By Daisy Johnson
Daisy Johnson’s new novel, “Sisters,” starts with a journey that ends at a house in the middle of nowhere. Sheela, a children’s writer, has driven from Oxford to the eastern edge of the North York Moors with her teenage daughters, September and July, our narrator for much of the book, in the back seat. It’s spring and the sun is shining; the sea is just over the fields. But there is no sense of anticipation or relief as the car bumps down the track and pulls up outside the house, known locally as the Settle House. The party has not traveled hopefully, and this is not a holiday: “Mum said, getting into the car, Let’s make it before night. And then nothing else for a long time. We imagine what she might say: This is your fault, or, We would never have had to leave if you hadn’t done what you did. And what she means, of course, is if we hadn’t been born. If we hadn’t been born at all.”
So the travelers bring problems with them, and on arrival find plenty more. The empty house, owned by the girls’ aunt, is ramshackle, and not in a charming way: It sags and bulges, “squatting” in a mess of broken roof tiles, old scaffolding, thorn bushes and sheep excrement. Also, the key has not been left in the appointed place. The sisters break in through the pantry window and find a muddle of damp, filthy, nasty-smelling rooms: As with Shirley Jackson’s Hill House, “the layout of the house feels wrong, unintuitive.”
When the girls remember to let her in, Sheela grabs her duvet and pushes past them up the stairs, shutting herself in a room and staying there, pretty much, for the rest of the novel — an ever-present absence. “She has been sad before but it was not the same as this. This is worse.” From time to time the reader is shown things as Sheela sees them, and her haunted testimony does not always tally with July’s account. Before too long, the novel is exhibiting the vivid unreliability of a fever dream.
The sisters — 15-year-old July, full of fears and superstitions, in thrall to wild, unbiddable September, the elder by 10 months — are left to their own devices. They scavenge meals from old tins, watch David Attenborough documentaries, dress up, take baths and play strange games. They hardly see anyone else, apart from a broadband engineer and a boy on the beach, and this seems to suit them, until it doesn’t. There are moments when July misses her mother and their old intimacy but September won’t let her mope for long. September makes it her business always to be there, right at the heart of her sister’s existence, cajoling, comforting, shielding her where necessary. If July feels her own signal is weak, September’s is strong and insistent. Is September protecting July, or is something else going on? It’s a Gothic setup, a clutch of damaged individuals stuck in an isolated ruin, and Johnson’s bold and impressionistic writing locates the story on the boundary between fable and horror.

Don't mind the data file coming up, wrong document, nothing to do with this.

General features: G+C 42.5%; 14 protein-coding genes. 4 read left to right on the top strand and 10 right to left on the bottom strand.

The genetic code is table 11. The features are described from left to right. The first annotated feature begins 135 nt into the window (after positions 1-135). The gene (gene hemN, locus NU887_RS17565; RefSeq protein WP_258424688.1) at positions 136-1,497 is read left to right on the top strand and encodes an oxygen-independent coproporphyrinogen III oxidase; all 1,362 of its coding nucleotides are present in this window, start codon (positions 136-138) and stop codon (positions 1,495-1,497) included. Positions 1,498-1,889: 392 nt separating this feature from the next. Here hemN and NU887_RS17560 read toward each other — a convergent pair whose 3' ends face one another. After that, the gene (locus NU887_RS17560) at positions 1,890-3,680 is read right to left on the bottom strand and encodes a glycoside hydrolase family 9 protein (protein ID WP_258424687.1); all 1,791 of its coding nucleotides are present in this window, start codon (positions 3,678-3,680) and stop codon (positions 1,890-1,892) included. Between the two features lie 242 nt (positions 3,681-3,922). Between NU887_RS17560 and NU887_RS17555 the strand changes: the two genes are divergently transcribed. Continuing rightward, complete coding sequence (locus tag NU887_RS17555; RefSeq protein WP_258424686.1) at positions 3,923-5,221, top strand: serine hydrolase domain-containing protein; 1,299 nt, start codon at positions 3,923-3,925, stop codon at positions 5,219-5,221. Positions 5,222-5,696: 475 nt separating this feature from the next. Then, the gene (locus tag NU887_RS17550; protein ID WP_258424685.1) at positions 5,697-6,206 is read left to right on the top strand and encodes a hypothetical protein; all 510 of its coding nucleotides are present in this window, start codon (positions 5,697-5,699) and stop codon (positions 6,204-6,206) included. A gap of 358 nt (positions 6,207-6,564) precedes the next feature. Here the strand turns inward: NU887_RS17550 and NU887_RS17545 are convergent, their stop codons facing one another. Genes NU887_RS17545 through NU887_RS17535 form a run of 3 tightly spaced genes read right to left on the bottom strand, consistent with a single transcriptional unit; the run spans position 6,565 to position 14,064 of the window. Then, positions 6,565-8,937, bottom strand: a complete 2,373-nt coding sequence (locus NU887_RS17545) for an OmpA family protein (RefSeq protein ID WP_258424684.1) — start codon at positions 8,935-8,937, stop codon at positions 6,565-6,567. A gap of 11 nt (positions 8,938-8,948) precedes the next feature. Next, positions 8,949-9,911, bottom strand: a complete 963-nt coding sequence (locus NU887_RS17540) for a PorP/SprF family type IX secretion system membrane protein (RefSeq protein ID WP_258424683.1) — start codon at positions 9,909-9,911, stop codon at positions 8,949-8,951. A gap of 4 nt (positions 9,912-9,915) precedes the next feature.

Some terrible event has driven the family from Oxford: There are hints about a fight at school, a dead badger, a storm and something ghastly that happened near the old tennis courts. This episode, it becomes clear, is rooted in a family dynamic established at the Settle House long before the girls were born. Sheela can never escape the grim gravitational pull of the girls’ dead father, a destructive and controlling man (“Peter like a ship on fire in the night, sails alight and taking all the other boats with it”) whose relationship with his sister, the owner of the Settle House, was also troubled. The house is riddled with this wretched history. It’s in the beams and joists, like dry rot. No wonder the place is falling down. Sheela understands this: After all, she too is structurally unsound. “She was rebelling against herself, refusing her meaningful living, and the house was doing the same.”
So the narrative keeps circling back to past events, building up a powerful atmosphere of doom and dread in a manner that occasionally feels a little overwrought — as if nothing bad has been left unimagined. At the same time there’s a fair amount of energetic foreshadowing going on, a sense that (oh, God) we are barreling toward something even worse, some appalling, revelatory climax. Yet this moment, when it finally arrives, is quite brilliantly handled, psychologically persuasive and a proper shock.
“Sisters” is a gripping ordeal, a relentlessly macabre account of grief and guilt, identity and codependency, teenage girls and their mothers. Crammed with disturbing images and powered by a dare-to-look-away velocity, it reminded me, in its general refusal to play nice, of early Ian McEwan. Johnson, a British writer whose first novel, “Everything Under,” was shortlisted for the Man Booker Prize, is as tough on her readers as she is on her characters: There’s a section toward the end when you think she might be about to offer a glimmer of hope, a chink of light, but you turn the page and the darkness rises again, cold as the North Sea. Her message is blunt and bleak: “Love was not enough in the end, not that kind of love.”